Jonah Hill's honest reveal about body image highlights that men suffer too

Blake Harper
·4 min read
Jonah Hill attends the 'Mid 90's' Press Conference at the 69th Berlinale International Film Festival Berlin on February 10, 2019, in Berlin, Germany. The Berlin film festival will be running from February 7 to 17, 2019. Nearly 400 movies from around the world will be presented, with 17 vying for the prestigious Golden Bear top prize. (Photo by Manuel Romano/NurPhoto via Getty Images)

Jonah Hill's body image message is making waves.

The actor recently shared on Instagram a heartfelt message about his struggles to accept himself after British tabloid the Daily Mail posted paparazzi pictures of the 37-year-old surfing.

"I don’t think I ever took my shirt off in a pool until I was in my mid-30s even in front of family and friends," Hill admitted. "Probably would have happened sooner if my childhood insecurities weren’t exacerbated by years of public mockery about my body by press and interviewers. So the idea that the media tries to play me by stalking me while surfing and printing photos like this and it can’t phase me anymore is dope."

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The Superbad star concluded, "I’m 37 and finally love and accept myself. This isn’t a 'good for me' post. And it’s definitely not a 'feel bad for me post.' It’s for the kids who don’t take their shirt off at the pool. Have fun. You’re wonderful and awesome and perfect. All my love."

Hill's post resonated with his fans — more than 40,000 of them left comments on the post, including from Judd Apatow, Justin Timberlake, Rashida Jones, Ava Duvernay and so many others. Rapper Lil' Dicky even shared, "I’ve got so much body acne and I stopped caring only last year."

Hill's body has been a media storyline since he started appearing in movies and TV shows in the early 2000s as a teenager. Hill, whose weight has fluctuated throughout his career and time in the public eye, has opened up about his weight in the past.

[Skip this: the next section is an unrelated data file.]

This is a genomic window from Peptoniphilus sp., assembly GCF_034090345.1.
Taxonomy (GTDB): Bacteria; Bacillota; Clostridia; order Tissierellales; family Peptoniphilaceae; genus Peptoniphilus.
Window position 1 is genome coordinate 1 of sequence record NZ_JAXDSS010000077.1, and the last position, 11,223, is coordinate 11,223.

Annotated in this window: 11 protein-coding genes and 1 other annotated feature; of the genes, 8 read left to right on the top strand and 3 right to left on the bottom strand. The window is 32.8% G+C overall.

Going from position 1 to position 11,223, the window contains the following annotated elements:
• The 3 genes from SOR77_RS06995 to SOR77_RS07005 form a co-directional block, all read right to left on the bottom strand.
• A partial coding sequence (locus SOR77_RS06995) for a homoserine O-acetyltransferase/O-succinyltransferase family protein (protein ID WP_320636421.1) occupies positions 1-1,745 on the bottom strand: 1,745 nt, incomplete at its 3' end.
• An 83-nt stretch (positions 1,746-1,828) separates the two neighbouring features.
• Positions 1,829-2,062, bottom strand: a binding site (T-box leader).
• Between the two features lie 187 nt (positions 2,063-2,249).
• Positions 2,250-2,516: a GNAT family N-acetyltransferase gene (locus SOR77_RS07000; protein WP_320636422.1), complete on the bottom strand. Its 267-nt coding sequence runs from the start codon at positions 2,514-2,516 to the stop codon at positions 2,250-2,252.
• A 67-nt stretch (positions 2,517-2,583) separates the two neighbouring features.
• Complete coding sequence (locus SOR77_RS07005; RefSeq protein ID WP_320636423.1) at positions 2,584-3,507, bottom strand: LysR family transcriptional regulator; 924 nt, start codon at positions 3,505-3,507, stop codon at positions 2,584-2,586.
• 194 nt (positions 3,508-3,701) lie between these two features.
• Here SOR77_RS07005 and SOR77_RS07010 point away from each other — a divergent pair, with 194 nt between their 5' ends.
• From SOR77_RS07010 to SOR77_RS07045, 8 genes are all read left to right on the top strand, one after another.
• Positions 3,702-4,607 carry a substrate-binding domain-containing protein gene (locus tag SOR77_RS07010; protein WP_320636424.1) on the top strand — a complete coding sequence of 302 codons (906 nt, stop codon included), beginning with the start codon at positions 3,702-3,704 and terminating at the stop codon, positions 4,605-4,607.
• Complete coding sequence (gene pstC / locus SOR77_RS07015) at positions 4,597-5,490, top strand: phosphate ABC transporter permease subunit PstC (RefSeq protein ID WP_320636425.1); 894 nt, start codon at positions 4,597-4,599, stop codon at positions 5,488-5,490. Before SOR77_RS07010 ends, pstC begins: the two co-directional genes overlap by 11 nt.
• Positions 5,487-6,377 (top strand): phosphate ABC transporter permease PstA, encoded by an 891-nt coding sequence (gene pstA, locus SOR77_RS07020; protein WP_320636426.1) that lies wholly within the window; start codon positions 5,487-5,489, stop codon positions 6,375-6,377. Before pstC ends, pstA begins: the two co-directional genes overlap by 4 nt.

“I became famous in my late teens and then spent most of my young adult life listening to people say that I was fat and gross and unattractive," he said during a 2018 appearance on The Ellen Show. “And it’s only in the last four years writing and directing my movie, ‘Mid90s,’ that I’ve started to understand how much that hurt and got into my head." He continued, "I really believe everyone has a snapshot of themselves from a time when they were young that they’re ashamed of. For me, it’s that 14-year-old overweight and unattractive kid who felt ugly to the world, who listened to hip-hop and who wanted so badly to be accepted by this community of skaters.”

Hill's experience is fairly common and highlights the fact that men are forced to internally struggle with the way they exist in their own bodies. According to Preventing Obesity and Eating Disorders in Adolescents, a research study released in 2016, up to "37 percent of overweight boys are teased about their weight by peers or family members," which can lead to "weight gain, binge eating and extreme weight control measures."

Associations with negative body image are usually with women, and often for good reason, as girls are unfairly defined by narrow, unrealistic beauty standards from a young age, as well as being implicitly taught that their entire worth comes from their looks.

But, sadly, it's often downplayed or outright dismissed the notion that body image issues even exist for men — despite statistics suggesting that male body image issues are incredibly common, with nearly half of men admitting to body dissatisfaction and research showing that males experience body dysmorphia at the same rate as women, all of which can lead to low self-esteem, psychological distress or even eating disorders.

Eating disorders aren't typically associated with men, but according to the National Eating Disorder Association, numbers indicate that "one in three people struggling with an eating disorder is male" and that "subclinical eating disordered behaviors," which includes binge eating, purging, laxative abuse and fasting for weight loss, are nearly as common among men as they are among women.

Virgie Tovar, one of the nation's leading experts and lecturers on fat discrimination and body image, puts it all into context, explaining that men tend to keep these issues to themselves, as they "feel shame or worry" at the idea of opening up about their problems.

"I think a lot of the silence comes down to toxic masculinity," Tovar tells Yahoo Lifestyle. "At the end of the day, we all need to recognize that having negative body image is a highly likely outcome in our culture, regardless of gender."

Hopefully, seeing someone like Hill open up about his own struggles with his body might encourage other men to speak on their own journeys towards self-acceptance. Otherwise, men may be forced to continue to suffer in silence. Sarah McMahon, a psychologist and director of specialist eating disorders clinic BodyMatters Australasia, says that men tend to keep these problems to themselves despite numbers indicating an increase in body image issues among men.

"One of the biggest differences between body image concerns in men and women is the fact that men generally don’t discuss it," McMahon says.

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